Who is Megyn Kelly? This new persona is such a change from Fox News that the entire thing feels strained and awkward.
Psst, Megyn Kelly: I know what you did last summer. And last year. And the year before that.
NBC’s attempt to give the former Fox News host an extreme non-partisan makeover got off to a bumpy start earlier this year, as Kelly’s primetime newsmagazine “Sunday Night with Megyn Kelly” drew fire for lackluster chats with Vladimir Putin and Alex Jones, both controversial figures intent on undermining American democracy.
It was a lose-lose situation for Kelly, who has alienated both sides of the political aisle: The left, by years of race baiting on Fox News; the right, by disavowing those Fox years (ironically, just before racism became a cornerstone of the new presidential administration).
Kelly had a lot of baggage to unpack in her move to 30 Rock, which made Monday’s premiere of “Megyn Kelly Today” all the more awkward. Kelly opened the show by trying to recast herself as a cheery morning show host: “The truth is, I’m kinda done with politics for now,” she said. “It’s everywhere and it’s gotten so dark.”
Hmm. In case Kelly forgot what contributed to the dark nature of modern political discourse, Sunday night’s “Last Week Tonight with John Oliver” put together a handy recap of her role in it:
It’s hard to reconcile the dismissive, alarmist Kelly from Fox News with the self-proclaimed “Will & Grace” megafan as depicted on “Megyn Kelly Today,” which makes things even more confusing. Who is Megyn Kelly?
Kelly herself tried to reframe her narrative, kicking off the show by giving a bit of history about herself. (Well, sort of. She never mentioned “Fox News” once.) It was perhaps the most honest part of the show, as Kelly recounted the death of her father when she was just a teenager, and how the memory of her dad still plays a large role in her life. Kelly’s mother was also in the audience, lending to that touching moment.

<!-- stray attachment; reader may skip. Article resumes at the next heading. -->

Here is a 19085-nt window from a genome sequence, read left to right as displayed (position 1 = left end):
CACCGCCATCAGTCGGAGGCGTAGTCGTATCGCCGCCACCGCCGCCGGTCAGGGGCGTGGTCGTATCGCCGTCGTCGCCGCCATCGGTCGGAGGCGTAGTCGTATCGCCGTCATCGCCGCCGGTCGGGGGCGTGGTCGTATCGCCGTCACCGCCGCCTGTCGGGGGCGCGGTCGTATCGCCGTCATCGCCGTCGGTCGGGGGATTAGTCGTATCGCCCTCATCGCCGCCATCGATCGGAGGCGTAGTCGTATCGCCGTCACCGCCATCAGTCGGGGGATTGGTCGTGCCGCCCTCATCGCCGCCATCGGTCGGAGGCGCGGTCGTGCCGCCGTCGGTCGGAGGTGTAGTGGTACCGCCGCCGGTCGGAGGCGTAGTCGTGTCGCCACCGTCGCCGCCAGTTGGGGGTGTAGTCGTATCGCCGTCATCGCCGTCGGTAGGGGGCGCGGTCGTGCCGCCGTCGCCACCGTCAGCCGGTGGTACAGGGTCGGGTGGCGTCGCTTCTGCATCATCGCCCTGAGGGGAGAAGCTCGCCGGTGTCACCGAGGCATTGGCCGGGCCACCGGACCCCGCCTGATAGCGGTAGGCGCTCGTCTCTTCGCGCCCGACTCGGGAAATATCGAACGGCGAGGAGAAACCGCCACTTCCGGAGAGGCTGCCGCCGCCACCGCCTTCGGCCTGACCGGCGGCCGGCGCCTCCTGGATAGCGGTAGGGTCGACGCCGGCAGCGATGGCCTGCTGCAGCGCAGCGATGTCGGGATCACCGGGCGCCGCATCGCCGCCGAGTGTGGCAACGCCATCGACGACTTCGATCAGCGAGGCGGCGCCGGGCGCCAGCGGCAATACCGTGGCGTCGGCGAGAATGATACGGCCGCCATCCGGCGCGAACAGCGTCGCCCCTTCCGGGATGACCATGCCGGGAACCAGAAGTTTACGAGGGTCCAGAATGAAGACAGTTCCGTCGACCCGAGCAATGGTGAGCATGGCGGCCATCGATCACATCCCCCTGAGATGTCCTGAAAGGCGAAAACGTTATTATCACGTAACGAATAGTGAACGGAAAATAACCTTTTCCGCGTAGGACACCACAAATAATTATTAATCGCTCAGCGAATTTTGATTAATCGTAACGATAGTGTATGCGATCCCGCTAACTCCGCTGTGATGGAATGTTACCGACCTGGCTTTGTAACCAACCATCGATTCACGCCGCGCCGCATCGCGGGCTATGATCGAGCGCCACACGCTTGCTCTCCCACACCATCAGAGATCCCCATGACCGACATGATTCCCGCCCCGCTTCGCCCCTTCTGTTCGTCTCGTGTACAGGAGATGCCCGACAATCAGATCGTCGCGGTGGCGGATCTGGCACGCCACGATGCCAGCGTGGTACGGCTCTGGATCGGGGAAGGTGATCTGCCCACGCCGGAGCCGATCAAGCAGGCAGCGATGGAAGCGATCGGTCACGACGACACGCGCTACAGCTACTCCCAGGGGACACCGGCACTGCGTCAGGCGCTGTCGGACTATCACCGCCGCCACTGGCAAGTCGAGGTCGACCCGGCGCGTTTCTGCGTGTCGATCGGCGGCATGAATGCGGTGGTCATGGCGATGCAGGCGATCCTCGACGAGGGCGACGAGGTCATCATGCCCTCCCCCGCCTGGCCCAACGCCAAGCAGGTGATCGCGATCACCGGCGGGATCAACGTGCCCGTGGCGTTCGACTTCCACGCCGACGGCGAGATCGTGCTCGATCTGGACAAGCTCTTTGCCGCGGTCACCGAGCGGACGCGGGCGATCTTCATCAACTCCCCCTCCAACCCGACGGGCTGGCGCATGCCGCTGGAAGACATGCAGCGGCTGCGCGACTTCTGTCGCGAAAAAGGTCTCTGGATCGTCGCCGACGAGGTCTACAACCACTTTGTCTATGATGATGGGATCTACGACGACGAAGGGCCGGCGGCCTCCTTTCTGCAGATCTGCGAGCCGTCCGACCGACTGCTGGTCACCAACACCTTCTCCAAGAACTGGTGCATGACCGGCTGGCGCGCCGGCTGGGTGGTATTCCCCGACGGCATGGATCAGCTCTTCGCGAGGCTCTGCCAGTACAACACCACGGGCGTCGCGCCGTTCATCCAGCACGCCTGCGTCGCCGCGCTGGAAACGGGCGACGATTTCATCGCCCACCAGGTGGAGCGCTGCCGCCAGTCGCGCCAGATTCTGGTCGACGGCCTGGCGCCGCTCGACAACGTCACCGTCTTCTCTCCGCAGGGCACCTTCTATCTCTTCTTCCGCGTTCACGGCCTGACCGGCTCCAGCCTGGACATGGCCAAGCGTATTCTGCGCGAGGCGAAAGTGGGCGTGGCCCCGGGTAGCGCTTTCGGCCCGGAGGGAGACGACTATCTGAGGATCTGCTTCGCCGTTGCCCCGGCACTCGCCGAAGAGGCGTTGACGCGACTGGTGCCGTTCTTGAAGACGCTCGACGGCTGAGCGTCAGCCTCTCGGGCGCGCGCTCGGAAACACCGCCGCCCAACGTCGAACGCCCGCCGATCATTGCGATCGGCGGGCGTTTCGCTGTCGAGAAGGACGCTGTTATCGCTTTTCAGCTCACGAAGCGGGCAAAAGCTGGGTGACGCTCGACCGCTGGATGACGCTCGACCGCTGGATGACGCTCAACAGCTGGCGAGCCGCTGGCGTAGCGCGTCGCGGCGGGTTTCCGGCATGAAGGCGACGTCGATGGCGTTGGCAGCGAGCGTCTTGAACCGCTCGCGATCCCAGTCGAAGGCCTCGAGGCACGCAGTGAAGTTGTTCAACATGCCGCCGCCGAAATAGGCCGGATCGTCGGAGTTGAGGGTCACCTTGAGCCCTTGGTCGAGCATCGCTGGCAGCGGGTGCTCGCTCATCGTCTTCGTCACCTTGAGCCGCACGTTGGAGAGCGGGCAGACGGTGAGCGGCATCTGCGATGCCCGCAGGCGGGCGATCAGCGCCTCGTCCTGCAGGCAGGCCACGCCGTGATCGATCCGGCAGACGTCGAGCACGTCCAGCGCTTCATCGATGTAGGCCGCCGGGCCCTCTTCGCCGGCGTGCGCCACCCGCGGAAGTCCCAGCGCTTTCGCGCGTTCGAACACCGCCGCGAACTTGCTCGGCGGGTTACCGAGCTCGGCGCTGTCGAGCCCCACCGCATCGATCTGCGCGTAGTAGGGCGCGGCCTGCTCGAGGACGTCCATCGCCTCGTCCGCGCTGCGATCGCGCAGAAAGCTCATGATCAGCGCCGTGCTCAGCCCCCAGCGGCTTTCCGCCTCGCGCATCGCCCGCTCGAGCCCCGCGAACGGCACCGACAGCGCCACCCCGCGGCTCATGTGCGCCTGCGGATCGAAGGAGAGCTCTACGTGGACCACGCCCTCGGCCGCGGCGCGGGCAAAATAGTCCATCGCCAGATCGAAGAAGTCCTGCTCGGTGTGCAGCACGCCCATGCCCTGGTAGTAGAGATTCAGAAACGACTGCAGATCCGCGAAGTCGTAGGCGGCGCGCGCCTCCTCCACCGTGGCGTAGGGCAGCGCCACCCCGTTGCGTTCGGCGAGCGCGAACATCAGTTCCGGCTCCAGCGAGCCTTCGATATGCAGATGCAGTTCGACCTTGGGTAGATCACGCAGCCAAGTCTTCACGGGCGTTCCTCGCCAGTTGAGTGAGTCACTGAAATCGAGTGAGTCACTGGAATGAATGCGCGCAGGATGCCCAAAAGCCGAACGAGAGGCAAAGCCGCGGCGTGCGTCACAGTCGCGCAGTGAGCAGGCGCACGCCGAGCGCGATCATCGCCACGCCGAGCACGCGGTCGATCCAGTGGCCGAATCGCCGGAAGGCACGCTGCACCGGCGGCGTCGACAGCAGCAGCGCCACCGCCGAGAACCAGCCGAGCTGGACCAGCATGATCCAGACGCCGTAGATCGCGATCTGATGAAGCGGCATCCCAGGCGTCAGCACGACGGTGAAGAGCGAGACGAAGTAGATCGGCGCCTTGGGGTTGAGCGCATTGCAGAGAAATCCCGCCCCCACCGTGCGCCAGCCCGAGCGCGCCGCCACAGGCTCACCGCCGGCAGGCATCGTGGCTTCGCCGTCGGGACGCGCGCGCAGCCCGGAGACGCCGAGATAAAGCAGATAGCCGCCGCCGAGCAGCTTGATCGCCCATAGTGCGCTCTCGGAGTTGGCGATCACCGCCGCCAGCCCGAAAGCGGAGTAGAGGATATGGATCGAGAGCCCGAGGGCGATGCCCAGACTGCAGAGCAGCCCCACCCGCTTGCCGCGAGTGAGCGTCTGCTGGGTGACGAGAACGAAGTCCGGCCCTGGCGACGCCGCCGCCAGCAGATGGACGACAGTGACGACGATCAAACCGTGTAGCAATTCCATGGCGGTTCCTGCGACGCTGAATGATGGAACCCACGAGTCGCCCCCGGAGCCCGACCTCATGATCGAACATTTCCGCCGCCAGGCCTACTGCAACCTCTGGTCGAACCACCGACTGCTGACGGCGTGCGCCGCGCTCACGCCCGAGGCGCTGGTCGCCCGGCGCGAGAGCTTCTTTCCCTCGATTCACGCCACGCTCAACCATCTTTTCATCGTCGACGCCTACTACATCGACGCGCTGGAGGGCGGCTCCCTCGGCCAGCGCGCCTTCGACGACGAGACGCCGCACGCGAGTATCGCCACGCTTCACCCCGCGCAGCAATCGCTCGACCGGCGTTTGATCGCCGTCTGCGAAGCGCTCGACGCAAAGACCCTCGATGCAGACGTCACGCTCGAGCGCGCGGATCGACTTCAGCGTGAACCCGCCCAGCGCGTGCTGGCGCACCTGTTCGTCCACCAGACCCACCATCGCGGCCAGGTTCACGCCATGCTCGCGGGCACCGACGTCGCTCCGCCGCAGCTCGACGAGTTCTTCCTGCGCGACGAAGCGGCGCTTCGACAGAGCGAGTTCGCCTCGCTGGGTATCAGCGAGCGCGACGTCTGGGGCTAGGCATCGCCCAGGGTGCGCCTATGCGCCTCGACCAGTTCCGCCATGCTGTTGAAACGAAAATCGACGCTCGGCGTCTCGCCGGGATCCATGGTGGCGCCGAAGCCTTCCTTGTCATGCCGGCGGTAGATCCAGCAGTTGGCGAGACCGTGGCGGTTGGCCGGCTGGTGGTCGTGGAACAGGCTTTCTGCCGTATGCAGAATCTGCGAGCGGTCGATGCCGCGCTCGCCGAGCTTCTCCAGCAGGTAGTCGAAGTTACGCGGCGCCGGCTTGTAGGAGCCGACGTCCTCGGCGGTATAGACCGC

But the rest of “Megyn Kelly Today” remained a bit unfocused. Kelly promised a politics-free zone — right when, quite honestly, the only thing people are talking about is politics. “If my producers and I do our jobs, you will find out what you need to know today to get yourselves through the day,” she said. But when the headlines are consumed by the threat of losing healthcare, the threat of a North Korean nuclear attack, and the threat of climate change deniers, that’s a disconnect.
NBC News lured Kelly to the network with a well-publicized $18 million annual salary, and if they didn’t want that Fox News Megyn Kelly and her ratings, it’s unclear what they were going after. They paid her that sum, presumably, because Kelly did have a certain draw — and yet they’re putting her in entirely unfamiliar ground. “Megyn Kelly Today” so far doesn’t appear to be all that different from any daytime show with a studio audience.
Much of Day 1 was devoted to a “Will & Grace” segment that perhaps was timely (the show returns this week), but still smacked of NBC product integration. (Day 2’s big guests: The cast of “This Is Us,” another Peacock property.) Kelly raved about what a big “Will & Grace” fan she was, and recounted the plot to her favorite episode, and yet — do we believe her? Maybe? Perhaps we’re through the looking glass, but it’s hard to know what to believe anymore.
Kelly caught plenty of grief for trying to joke with a “Will & Grace” superfan, selected from the audience to win a visit to the show in Los Angeles, but it was more awkward than offensive. And perhaps that’s the takeaway from “Megyn Kelly Today” in general: An awkward attempt to scrub Kelly’s offensive past.